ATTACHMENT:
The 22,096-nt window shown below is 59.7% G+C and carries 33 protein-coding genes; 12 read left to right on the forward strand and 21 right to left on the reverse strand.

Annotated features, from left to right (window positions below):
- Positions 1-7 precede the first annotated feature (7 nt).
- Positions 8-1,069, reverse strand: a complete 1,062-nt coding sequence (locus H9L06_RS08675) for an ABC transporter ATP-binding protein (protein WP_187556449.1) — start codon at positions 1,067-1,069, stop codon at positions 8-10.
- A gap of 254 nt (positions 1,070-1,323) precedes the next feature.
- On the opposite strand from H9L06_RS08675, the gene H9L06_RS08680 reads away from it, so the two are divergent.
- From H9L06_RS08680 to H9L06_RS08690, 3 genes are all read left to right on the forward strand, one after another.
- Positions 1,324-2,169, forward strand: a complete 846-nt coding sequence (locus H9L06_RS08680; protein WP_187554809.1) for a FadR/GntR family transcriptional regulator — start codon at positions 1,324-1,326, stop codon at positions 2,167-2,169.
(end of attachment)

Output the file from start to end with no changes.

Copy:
The 22,096-nt window shown below is 59.7% G+C and carries 33 protein-coding genes; 12 read left to right on the forward strand and 21 right to left on the reverse strand.

Annotated features, from left to right (window positions below):
- Positions 1-7 precede the first annotated feature (7 nt).
- Positions 8-1,069, reverse strand: a complete 1,062-nt coding sequence (locus H9L06_RS08675) for an ABC transporter ATP-binding protein (protein WP_187556449.1) — start codon at positions 1,067-1,069, stop codon at positions 8-10.
- A gap of 254 nt (positions 1,070-1,323) precedes the next feature.
- On the opposite strand from H9L06_RS08675, the gene H9L06_RS08680 reads away from it, so the two are divergent.
- From H9L06_RS08680 to H9L06_RS08690, 3 genes are all read left to right on the forward strand, one after another.
- Positions 1,324-2,169, forward strand: a complete 846-nt coding sequence (locus H9L06_RS08680; protein WP_187554809.1) for a FadR/GntR family transcriptional regulator — start codon at positions 1,324-1,326, stop codon at positions 2,167-2,169.